The Unitarian Universalist Congregation at Shelter Rock in Manhasset announced Thursday two of its Veatch Program grantees – Cristina Jimenez, founder and director of United We Dream and Greg Asbed, co-founder of the Coalition of Immokalee Workers – were each awarded a “genius grant” from the renowned John D. and Catherine T. MacArthur Foundation in the amount of $625,000.
Recipients of the awards are selected based on “exceptional creativity” and the promise and potential for important advances in subsequent work.
The Veatch Program provides support for not-for-profit organizations confronting injustice. It is based on the collective vision of the congregation to address social justice concerns and to affirm the principles of Unitarian Universalism.
Cristina Jimenez and United We Dream have been at the forefront of the fight for legal status for a generation of young people who have grown up in this country, many of whom have undocumented parents.
It was instrumental in pressuring the Obama administration in 2012 to create the Deferred Action for Childhood Arrivals program. With Cristina as its leader, and largely led by young Latinos, United We Dream has also served to rally Latinos in the country and increase their political engagement.
“I immediately thought about my family and the sacrifice and their courage to leave everything behind to come to this country seeking a better life,” Jimenez said upon winning the award. “To me, this award recognizes their strength, their resilience and makes me completely thankful to my parents.”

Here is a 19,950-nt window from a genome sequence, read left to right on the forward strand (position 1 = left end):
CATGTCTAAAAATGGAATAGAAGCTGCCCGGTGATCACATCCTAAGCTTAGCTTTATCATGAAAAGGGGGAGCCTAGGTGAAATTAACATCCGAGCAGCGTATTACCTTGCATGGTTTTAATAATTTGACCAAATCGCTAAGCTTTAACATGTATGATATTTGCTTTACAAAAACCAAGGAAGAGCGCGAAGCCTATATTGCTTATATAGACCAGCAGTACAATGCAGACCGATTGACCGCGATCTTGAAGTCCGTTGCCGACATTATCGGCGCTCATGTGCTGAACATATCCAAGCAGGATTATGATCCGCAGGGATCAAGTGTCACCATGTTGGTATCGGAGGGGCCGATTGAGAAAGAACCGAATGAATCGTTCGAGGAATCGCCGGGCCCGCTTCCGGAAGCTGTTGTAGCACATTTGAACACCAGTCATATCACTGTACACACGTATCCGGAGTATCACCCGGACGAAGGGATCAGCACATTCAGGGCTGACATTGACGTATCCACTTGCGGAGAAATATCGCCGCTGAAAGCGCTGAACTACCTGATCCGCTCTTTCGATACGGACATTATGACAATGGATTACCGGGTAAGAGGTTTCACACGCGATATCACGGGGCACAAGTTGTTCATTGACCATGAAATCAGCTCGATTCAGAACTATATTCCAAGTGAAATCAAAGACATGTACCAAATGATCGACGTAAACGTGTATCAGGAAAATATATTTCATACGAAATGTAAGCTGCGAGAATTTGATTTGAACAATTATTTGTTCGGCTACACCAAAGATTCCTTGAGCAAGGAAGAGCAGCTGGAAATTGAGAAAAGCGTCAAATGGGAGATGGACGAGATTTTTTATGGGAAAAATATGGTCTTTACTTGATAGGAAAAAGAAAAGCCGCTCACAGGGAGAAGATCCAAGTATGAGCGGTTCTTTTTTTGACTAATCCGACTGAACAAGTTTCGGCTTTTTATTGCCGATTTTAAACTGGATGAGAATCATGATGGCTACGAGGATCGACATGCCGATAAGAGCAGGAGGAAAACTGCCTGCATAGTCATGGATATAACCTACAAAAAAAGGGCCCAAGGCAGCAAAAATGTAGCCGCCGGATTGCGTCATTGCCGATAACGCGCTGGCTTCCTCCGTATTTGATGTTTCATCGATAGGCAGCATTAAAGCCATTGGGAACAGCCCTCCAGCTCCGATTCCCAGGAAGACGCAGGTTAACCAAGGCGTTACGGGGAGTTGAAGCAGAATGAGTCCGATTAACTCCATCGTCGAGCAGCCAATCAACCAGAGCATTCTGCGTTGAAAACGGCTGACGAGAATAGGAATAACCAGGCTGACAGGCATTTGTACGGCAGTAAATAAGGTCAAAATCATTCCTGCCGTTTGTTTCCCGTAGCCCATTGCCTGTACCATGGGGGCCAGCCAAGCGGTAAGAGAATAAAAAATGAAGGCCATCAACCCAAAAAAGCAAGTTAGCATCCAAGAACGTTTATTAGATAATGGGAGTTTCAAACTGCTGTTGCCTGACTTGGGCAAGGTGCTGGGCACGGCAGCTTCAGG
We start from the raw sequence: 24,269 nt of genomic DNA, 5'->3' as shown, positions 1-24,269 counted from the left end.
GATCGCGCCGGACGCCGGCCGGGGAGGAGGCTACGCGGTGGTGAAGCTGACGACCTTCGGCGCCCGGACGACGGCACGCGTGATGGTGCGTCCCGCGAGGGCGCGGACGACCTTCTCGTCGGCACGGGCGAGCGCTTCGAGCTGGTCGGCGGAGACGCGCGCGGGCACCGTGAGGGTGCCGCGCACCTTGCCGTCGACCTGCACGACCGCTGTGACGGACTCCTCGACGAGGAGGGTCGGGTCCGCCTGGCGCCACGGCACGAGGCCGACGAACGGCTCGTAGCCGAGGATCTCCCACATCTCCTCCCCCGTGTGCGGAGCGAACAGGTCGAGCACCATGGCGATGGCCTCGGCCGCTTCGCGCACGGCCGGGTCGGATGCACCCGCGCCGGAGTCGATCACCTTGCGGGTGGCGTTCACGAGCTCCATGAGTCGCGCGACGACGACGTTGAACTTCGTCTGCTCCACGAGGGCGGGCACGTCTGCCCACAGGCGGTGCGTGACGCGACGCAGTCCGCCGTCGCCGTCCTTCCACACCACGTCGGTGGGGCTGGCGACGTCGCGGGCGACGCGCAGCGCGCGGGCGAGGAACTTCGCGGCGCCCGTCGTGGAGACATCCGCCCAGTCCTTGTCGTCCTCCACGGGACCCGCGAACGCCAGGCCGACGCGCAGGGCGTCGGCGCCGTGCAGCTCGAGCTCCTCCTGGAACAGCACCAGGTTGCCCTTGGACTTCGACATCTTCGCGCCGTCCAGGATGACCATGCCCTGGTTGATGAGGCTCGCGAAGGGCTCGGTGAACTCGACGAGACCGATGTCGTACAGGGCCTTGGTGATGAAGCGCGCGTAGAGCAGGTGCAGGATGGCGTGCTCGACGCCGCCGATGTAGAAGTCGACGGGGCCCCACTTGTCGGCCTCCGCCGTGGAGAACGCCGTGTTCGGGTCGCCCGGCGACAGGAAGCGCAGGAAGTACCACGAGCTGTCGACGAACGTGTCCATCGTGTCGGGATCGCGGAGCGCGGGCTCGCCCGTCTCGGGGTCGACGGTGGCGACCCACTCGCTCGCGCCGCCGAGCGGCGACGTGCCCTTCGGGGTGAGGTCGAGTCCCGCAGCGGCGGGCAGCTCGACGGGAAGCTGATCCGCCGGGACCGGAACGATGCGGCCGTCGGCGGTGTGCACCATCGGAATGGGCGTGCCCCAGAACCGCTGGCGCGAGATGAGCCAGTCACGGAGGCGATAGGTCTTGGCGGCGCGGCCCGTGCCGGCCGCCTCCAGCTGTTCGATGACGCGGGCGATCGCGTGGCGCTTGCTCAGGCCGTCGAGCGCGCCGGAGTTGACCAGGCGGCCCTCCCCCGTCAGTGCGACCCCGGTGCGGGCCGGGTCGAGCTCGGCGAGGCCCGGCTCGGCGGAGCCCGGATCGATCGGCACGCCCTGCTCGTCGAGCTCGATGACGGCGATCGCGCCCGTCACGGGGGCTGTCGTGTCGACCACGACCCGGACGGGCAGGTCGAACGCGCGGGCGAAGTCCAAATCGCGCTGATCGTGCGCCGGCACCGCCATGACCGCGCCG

Greg Asbed is a Veatch grantee that has combated injustices in the tomato-growing industry and, through its Fair Food Program, uses the purchasing power of brands to compel growers to improve farm workers’ working conditions. The group’s work has been recognized for putting an end to forced labor and sexual violence against women in the fields.
Both the garment industry and the dairy industry have adopted CIW’s “worker-driven social responsibility” model, where workers play a leading role in establishing work condition standards. Asbed is working with growers in Texas and believes that the model could also address such issues as child labor in Africa.
“This grant is going to help us expand the Fair Food Program and it will also help us expand the awareness of the model,” Asbed said. “This incredible new paradigm has been proven to protect worker rights better than anything else that has come before. This is going to change people’s lives immeasurably.”
Both Jimenez and Asbed are fierce visionaries, facing down defining political struggles in this moment. And, they are not the first Veatch grantees to win MacArthur “genius grants.” As recently as 2014, Ai Jen Poo, of the National Domestic Workers won a MacArthur.
According to a representative from the MacArthur Fellows Program, “From transforming conditions for low-wage workers to identifying security vulnerabilities, from celebrating African American string band tradition to designing resilient urban habitats, these new MacArthur fellows bring their exceptional creativity to diverse people, places and social challenges. Their work gives us reason for optimism and inspires us all.”